The dialogue is hard-boiled and crackles with wit, the plot is fast-paced and nearly impenetrable, and Humphrey Bogart is coolly unflappable in Howard Hawkes’s stylish noir classic The Big Sleep, based on the Raymond Chandler novel.
Bogart stars as Chandler hero Philip Marlowe, a tough gumshoe who admits that he’s not very tall ("I try to be") and whose answer to the question "How do you like your brandy?" is "In a glass."
The case begins with Marlowe being hired by an elderly, well-to-do widower who is being blackmailed over the wayward behavior of the younger of his two lovely daughters. The elder, more responsible daughter (Lauren Bacall in her second film with Bogey, after To Have and Have Not) is clearly trying to protect her sister and father, and isn’t sure whether Marlowe is part of the problem or part of the solution.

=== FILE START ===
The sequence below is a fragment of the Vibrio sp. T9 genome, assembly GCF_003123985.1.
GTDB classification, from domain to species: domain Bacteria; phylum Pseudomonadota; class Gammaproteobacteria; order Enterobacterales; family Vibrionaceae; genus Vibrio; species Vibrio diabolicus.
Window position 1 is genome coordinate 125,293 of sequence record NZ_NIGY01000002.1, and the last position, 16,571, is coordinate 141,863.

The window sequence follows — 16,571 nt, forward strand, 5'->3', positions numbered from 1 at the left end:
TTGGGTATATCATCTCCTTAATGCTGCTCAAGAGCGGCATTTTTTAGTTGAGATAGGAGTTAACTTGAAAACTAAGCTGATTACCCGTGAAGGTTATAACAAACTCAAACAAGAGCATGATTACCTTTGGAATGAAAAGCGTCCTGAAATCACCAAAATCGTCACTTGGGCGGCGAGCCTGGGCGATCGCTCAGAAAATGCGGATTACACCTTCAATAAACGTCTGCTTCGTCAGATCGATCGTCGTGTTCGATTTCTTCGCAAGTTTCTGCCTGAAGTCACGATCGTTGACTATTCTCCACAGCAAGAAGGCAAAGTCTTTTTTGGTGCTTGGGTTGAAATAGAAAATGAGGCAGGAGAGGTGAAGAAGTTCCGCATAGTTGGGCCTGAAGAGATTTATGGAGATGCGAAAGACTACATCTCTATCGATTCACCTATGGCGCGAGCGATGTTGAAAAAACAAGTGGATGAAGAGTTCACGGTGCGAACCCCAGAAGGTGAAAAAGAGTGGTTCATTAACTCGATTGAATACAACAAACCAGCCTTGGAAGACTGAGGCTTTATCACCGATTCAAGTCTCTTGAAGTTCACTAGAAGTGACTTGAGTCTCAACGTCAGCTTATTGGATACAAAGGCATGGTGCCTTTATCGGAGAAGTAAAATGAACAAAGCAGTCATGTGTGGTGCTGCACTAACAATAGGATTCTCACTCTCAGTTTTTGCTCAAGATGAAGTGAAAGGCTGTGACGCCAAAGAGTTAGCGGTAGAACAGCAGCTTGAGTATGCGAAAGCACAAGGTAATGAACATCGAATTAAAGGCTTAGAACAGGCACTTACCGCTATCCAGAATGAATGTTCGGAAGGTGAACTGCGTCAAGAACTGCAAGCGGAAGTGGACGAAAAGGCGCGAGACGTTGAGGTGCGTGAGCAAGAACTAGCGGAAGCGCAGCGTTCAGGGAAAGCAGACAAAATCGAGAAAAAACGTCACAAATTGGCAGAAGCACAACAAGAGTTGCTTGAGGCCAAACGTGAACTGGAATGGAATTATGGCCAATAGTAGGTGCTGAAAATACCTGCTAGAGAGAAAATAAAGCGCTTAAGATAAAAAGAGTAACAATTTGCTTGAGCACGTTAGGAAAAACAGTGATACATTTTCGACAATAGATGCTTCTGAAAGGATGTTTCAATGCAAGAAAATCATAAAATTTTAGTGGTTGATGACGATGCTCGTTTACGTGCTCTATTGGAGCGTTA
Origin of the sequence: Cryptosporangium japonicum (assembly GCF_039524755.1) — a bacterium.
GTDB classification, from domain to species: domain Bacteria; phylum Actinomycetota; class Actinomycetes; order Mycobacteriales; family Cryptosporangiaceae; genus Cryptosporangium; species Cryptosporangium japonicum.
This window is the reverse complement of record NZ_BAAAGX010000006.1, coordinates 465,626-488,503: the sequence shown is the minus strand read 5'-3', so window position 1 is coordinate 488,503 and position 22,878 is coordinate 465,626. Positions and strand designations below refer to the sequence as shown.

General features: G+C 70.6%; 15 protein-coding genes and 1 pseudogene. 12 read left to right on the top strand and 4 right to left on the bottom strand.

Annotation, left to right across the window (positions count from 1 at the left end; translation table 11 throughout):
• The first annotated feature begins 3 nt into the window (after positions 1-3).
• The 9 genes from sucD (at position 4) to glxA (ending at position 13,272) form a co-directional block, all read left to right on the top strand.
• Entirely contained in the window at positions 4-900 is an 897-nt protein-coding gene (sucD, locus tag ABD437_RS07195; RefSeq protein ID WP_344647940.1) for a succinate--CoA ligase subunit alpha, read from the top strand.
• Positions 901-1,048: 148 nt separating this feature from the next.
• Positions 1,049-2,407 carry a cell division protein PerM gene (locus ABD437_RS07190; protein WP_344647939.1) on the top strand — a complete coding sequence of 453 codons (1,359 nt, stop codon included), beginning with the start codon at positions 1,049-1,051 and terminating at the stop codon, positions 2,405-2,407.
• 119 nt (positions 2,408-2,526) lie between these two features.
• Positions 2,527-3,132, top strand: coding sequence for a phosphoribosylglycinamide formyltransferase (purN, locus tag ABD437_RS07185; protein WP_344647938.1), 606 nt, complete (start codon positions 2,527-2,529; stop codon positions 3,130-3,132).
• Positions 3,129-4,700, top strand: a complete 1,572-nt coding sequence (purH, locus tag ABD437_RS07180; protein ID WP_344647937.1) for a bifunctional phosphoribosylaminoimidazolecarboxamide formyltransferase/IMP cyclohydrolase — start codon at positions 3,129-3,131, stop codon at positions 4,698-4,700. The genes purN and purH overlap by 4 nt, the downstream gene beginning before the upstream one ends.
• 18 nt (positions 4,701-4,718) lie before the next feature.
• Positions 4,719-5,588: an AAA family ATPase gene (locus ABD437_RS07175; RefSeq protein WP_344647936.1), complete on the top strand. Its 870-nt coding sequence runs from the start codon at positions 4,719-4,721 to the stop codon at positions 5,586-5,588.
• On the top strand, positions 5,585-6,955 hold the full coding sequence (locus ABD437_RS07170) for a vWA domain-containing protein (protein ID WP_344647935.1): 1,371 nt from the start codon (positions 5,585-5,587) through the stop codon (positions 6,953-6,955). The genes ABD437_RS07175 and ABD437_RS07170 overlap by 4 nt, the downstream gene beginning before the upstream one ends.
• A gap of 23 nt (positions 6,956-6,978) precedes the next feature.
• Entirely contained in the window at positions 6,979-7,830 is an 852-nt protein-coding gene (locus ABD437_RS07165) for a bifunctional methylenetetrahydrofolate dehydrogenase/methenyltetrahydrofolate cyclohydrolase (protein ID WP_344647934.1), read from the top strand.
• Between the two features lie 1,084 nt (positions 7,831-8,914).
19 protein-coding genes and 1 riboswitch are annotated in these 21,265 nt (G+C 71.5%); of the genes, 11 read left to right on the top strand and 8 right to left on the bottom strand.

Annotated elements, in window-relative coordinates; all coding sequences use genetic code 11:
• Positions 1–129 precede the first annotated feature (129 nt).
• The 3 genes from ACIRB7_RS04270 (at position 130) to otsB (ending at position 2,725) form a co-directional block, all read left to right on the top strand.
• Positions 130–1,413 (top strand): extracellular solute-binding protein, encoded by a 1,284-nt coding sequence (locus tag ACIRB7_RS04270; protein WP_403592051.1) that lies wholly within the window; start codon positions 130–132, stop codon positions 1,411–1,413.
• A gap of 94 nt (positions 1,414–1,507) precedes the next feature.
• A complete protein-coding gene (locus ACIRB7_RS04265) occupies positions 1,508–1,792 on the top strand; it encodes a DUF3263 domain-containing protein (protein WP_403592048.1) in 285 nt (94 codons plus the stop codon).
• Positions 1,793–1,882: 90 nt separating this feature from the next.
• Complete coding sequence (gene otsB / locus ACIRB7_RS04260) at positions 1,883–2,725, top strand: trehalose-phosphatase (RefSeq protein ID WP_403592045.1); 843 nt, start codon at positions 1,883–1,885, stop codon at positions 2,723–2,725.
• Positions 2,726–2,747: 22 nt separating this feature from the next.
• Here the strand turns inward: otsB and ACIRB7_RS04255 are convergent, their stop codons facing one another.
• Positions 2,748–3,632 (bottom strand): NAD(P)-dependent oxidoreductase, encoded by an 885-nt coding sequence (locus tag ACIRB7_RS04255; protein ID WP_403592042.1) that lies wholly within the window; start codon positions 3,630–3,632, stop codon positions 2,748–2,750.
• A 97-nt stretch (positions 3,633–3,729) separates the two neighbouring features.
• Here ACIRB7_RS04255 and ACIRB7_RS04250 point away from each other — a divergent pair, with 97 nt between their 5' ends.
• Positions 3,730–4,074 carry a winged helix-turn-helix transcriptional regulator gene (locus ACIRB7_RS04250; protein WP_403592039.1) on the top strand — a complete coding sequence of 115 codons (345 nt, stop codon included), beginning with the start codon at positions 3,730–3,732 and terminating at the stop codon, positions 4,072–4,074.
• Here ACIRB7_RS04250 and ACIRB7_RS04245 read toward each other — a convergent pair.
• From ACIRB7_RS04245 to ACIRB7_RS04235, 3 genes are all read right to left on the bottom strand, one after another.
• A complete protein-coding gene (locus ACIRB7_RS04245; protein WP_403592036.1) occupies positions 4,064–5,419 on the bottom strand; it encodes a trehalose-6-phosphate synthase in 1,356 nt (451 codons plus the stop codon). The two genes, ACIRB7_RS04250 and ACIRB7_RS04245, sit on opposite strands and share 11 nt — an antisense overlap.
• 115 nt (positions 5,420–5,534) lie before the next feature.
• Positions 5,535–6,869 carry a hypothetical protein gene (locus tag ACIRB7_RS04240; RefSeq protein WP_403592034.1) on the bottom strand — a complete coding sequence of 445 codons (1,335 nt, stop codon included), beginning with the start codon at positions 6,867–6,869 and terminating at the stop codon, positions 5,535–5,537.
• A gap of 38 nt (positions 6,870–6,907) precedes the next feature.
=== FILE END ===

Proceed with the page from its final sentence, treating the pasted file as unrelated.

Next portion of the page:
The labyrinthine plot contains so many shady characters, twists, double-crosses, and shootings that even with a score card it’s almost impossible to keep straight. Even the title makes no clear sense! But The Big Sleep is less about plot than about style, atmosphere, classic repartee — and Bogey and Bacall’s onscreen chemistry.
The Big Sleep exists in two versions: the official 1946 theatrical release, and an earlier 1944 version which, though dramatically inferior to the 1946 cut, does help illuminate certain plot points. The DVD edition includes both versions of the film and a documentary comparing and contrasting the two versions..
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